While self-driving vehicles are being deployed in numerous cities globally, persistent controversies continue to challenge their deployment.
Recently, Tesla recalled more than two million cars after the US regulator found problems with its driver assistance system. Tesla did not agree with the US National Highway Traffic Safety Administration’s (NHTSA) analysis, but agreed to add new features.
Tesla’s autopilot system is not fully autonomous, since a human driver has to be present at all times. But autonomous, self-driving cars have already been deployed as driverless taxis, or “robotaxis”, in several US cities, including San Francisco and Phoenix.
Cruise, the robotaxi company owned by General Motors, recently had its operational license in California suspended after just two months of fare-charging operations. The company subsequently halted operations across the US and their CEO soon departed.
This followed several high-profile incidents. In October, a Cruise vehicle dragged a pedestrian to the side of the street after they were hit by another car. As the company’s website explained: “The AV detected a collision, bringing the vehicle to a stop; then attempted to pull over to avoid causing further road safety issues, pulling the individual forward approximately 20 feet.”
But there have also been several reported cases of self-driving cars halting in the road, including in cases where emergency vehicles were nearby.
The halting problem
These incidents highlight a tendency by self-driving cars to stop in the middle of the road as soon as they encounter perceived problems. As human motorists will know, is not always safe to do so and can cause even bigger problems on the road.
This behaviour by the car’s software goes to the heart of a deeper challenge: how can self-driving cars be designed so that their understanding of driving and behaviour on the road is as good as a humans?
In our research we brought together our experiences designing self-driving cars at Nissan, with a new approach that uses video to understand driving behaviour. We used video recordings of self-driving cars to understand the mistakes these vehicles make on the road.
As the incidents mentioned previously show, the perception that a self-driving vehicle has of the road is not necessarily the same as a human’s. A self-driving car constructs a simplified picture of the world from sensor data that ignores an enormous amount of detail from the real – social – world. Autonomous driving systems identify the world through abstract categories, such as cars, bicyclists, pedestrians, trucks and so on.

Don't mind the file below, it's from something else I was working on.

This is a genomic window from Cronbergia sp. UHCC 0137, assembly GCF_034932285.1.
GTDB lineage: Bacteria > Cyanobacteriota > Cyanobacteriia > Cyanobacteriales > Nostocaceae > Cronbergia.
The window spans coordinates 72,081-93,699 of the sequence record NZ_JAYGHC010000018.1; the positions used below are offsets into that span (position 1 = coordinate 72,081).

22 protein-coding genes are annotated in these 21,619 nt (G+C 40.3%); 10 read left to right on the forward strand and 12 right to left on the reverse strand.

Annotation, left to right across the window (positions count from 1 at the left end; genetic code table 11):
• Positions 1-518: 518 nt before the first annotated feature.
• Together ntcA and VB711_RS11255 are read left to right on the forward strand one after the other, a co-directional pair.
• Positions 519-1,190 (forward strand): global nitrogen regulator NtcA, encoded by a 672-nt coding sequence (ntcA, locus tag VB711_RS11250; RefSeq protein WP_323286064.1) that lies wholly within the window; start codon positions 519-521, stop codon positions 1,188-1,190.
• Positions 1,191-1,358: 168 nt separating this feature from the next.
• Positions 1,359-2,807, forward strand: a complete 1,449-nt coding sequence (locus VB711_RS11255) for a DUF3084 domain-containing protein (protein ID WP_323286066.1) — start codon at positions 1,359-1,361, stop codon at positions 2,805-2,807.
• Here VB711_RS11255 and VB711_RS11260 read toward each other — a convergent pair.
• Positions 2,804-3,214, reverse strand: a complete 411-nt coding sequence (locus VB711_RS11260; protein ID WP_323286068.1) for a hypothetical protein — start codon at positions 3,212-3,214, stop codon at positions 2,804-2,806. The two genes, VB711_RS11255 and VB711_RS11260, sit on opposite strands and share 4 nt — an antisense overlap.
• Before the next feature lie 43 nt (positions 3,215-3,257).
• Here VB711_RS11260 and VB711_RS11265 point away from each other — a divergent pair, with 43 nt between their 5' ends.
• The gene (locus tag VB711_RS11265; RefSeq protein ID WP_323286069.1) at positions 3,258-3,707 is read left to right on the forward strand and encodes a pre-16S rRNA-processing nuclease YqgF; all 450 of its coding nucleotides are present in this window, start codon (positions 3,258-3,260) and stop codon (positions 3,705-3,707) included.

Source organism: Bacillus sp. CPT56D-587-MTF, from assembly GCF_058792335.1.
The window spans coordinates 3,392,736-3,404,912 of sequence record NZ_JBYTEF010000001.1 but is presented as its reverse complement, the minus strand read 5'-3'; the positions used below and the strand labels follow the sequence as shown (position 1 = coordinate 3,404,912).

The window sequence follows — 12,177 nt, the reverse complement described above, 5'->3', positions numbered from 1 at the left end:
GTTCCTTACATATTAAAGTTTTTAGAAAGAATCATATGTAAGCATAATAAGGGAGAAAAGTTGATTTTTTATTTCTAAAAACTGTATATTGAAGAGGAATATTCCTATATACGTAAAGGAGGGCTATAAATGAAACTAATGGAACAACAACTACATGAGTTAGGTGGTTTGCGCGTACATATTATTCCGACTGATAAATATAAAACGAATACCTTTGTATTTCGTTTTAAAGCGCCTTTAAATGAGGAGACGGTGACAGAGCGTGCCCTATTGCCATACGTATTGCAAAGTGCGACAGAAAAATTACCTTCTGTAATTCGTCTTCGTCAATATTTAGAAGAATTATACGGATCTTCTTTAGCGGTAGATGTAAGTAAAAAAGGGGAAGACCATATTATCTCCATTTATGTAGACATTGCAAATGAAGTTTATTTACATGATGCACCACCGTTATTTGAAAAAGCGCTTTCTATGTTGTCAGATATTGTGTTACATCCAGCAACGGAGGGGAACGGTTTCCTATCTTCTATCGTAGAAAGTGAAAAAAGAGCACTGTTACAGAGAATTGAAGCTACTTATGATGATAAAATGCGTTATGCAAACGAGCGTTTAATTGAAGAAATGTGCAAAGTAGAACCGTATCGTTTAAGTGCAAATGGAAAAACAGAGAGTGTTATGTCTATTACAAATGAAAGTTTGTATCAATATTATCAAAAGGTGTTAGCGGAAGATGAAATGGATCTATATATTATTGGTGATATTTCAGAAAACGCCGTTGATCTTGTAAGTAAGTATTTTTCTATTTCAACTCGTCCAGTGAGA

Every human-shaped blob on the video stream is considered a pedestrian, lacking the differences that human drivers may rely on, such as whether a person is marching in a demonstration, or running after a bus. Our human sight is trained from childhood on and we count on others to see things the same way as we perceive them.
Consider the case of the pedestrian that was dragged along by the robotaxi. In the event that you may hit someone, you may not be able to directly see the person who your car has just hit, but you know that they have not just disappeared. Our sense of object persistence would lead us to stop and check if that person needs medical attention.
Such situations are known in the software industry as “edge cases”: a relatively rare case that is not anticipated by developers.
A fundamental assumption underpinning self-driving cars is that the number of unusual situations is finite. But there are good reasons to think that the real world is not at all finite and that there will always be entirely new, never-before-seen edge cases.
When humans encounter a totally new situation, we use judgement about what to do. We do not just execute the action associated with the “most similar” situation in our memories.
Self-driving cars lack this judgement, and so can either make a guess, or resort to a supposedly neutral or safe solution: stopping. In our video recordings of self-driving cars, their most common behaviour in an unusual situation is to simply halt on the road.
However, stopping in the road might not necessarily be the safest choice, especially if it involves stopping in front of a fire truck. This not only blocks traffic, but it causes a hazard in itself. Our videos contain examples of this “halting” in the most banal of situations – such as a four way stop where a driver is slow in entering the junction, or where a traffic cone has been slightly misplaced.
For human drivers, we can solve such misunderstandings with gestures, the use of the horn, or perhaps even just a glance in a particular direction. Yet driverless cars can do none of these things. Indeed, their continual misunderstandings of human intent mean that basic problems actually arise much more commonly.
While we have serious concerns over the safety of self-driving cars, we are also concerned at how self-driving cars can block and disrupt traffic by their inability to deal with many ordinary traffic situations.
In a recent paper we proposed some potential solutions for designing the motion of self-driving cars so that they can be better understood by other road users. We discussed five basic movement elements: gaps, speed, position, indicating and stopping.
Together, these elements can be combined to make and accept offers with other road users, show urgency, make requests and display preferences.
Whatever the future possibilities of self-driving cars, researchers need to resolve the problems before they are deployed more widely and the same ‘halting’ issues are replicated worldwide.